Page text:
May 10, 2012 by Amie M
After walking, climbing, walking, and waking up early to walk again, we made it to Machu Picchu: the Royal Retreat of the Incan Empire, destroyed by its own people in an effort to leave nothing behind for Pizarro and his pillaging Spaniards in their search for gold. Miraculously, Pizarro never found it. He never saw the beauty of this place. For generations Quechan families have lived in the shadows of the ruins, and some even in the ruins themselves. But it wasn’t until a prideful Hirram Bingham took photos of the place and claimed he discovered it, did the world even know it existed.
We arrived at the ruins in the morning, as the sun was rising and the stones started to glow. We took some great photos, and went down to the park gate. Even though the Trail Pilgrims can access the Park from where we were, regulations still demanded us to leave the Park, then reenter so we can be accounted for.
We went down to where the buses drop the day visitors off, had a snack, then made our way into line. Carlos was all official with a guide badge and identification to get into the Park. Our passports were scanned and our tickets for Park entrance were checked. In we went!
The tour Carlos gave us was a winding one. We started off near the Sun Temple, and he explained the terraces. It is believed that the terraces around Machu Picchu were not used for food or conventional agriculture, they were laboratories where Incan horticulturalist would breed and adapt lower altitude species to the high altitude and climate of the Andes. Some terraces were also used for herbs, spices and medicinals.
The Sun Temple was one of the most prominent features. Cut from a large stone, the tomb underneath the Temple was thought to hold one of the Emperors. The Temple itself has three windows. The windows are aligned as such to catch the sun on important days in the celestial calendar: winter and summer solstices and the equinoxes. When Henry Bingham first happened upon the Temple, the entrance was a large wooden door locked and tied shut, from the inside. It was only due to the age of the wood that he was able to remove it and enter. The speculation over this is that the High Priest barricaded the Temple against Pizarro, in an effort to keep it sacred and safe.
The Incan builders were fantastic engineers. They built all of their structures without the use of mortar. Rocks were cut in the quarry on the mountain and brought to the walls to be put in place. They were chiseled in a tongue and groove fashion so they would interlock and be sturdy.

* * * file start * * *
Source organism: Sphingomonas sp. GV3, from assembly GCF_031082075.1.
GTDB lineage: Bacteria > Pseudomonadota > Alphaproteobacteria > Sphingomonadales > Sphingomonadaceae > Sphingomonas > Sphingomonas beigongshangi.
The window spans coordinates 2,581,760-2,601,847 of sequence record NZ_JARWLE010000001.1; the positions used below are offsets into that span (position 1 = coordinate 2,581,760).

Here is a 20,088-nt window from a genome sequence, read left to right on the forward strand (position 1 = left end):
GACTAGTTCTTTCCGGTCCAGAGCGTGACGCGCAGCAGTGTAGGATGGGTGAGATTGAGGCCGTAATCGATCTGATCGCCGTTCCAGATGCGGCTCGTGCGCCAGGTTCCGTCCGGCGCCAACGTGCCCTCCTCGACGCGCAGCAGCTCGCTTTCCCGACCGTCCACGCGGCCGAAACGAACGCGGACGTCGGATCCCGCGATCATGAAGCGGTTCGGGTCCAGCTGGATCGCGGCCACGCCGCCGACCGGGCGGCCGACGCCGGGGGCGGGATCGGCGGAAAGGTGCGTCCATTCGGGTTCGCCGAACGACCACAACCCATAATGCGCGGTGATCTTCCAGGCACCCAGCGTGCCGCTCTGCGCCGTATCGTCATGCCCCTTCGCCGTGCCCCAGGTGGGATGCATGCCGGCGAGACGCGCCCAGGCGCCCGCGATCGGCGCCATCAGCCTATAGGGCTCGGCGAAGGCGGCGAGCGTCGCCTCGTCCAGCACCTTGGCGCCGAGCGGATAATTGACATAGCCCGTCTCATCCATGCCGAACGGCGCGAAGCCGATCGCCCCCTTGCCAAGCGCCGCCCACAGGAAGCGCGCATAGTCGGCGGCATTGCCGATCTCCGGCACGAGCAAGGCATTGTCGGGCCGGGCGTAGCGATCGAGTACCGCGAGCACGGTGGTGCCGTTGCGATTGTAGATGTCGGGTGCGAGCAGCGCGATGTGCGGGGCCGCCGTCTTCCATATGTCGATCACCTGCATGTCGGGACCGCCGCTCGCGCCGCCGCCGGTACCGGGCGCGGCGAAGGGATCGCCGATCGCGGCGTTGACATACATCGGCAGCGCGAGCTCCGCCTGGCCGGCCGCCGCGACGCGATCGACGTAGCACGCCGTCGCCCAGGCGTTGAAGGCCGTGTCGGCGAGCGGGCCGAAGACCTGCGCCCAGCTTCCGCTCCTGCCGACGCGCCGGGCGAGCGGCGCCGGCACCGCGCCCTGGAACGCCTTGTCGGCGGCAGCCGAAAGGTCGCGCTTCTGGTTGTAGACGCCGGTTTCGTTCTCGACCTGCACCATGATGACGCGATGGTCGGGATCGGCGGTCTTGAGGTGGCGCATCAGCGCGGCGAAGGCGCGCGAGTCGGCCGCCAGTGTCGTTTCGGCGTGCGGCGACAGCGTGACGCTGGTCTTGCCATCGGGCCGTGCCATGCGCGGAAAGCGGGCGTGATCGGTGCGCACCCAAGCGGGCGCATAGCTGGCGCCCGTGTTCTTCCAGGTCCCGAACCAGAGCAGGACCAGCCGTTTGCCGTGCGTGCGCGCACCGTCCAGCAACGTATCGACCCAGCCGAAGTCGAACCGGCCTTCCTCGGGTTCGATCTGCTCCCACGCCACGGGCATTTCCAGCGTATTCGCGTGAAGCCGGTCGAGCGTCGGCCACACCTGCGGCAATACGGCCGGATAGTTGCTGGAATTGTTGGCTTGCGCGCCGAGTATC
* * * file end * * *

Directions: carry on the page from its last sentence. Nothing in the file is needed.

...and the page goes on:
The majority of the windows in the ruins faced east, to watch the sun rise and the dawning of a new day.
Little pockets of gardens, remnants of the Incan times showed their care for the natural world as they all hosted adapted versions of the orchids and flowers we encountered on our trek.
As we had such a beautiful day to explore the ruins, we also noticed other life flitting around.
The complex was a maze of old houses warehouses, storehouses, plazas, temples and what had to be various crafter and crofter workshops. But the uses of these buildings are all speculative and left to the wonder of the archaeologists that study them.
The only buildings that their purposes are known for certain are the temples.
The Temple of the Condor is one of such. With a twist of the imagination, you can see how a condor is flight marks this Temple for its importance. The narrow crevasse through which you walk into the sanctum marks the body of the birds. To either side of the entrance, blacken marks of striated minerals make up the wings in flight.
There are other holy places in the ruins. Such as the temple for the commons, where sacrifices and the working class would worship and hear news. The highest point also featured a sundial, where the length of shadows and direction the sun is shining at its peak marks the days of the year. It is here that the black llamas were sacrificed in a plea to bring the sun back on the winter solstice.
The mountain that you see in the majority of the photos of Machu Picchu is Huayna Picchu. There is another temple and terrace complex on it. And if you buy your ticket in advance, you can climb it! The only let 200 people a day do the climb, and before we got to Peru, we were debating if we wanted to. The way our legs were feeling like jelly as we walked around the Park, we were glad that you had to buy tickets in advance, because there was no way we would be making it up.
Machu Picchu held much more than these photos and notes. There is much more to say about this magical place, and why it holds so much allure to visitors and curious people. And I can offer that when I find the photos. I have photos of llamas, plants and people, and more stories about us and our conversations with Carlos and the other visitors to Machu Picchu.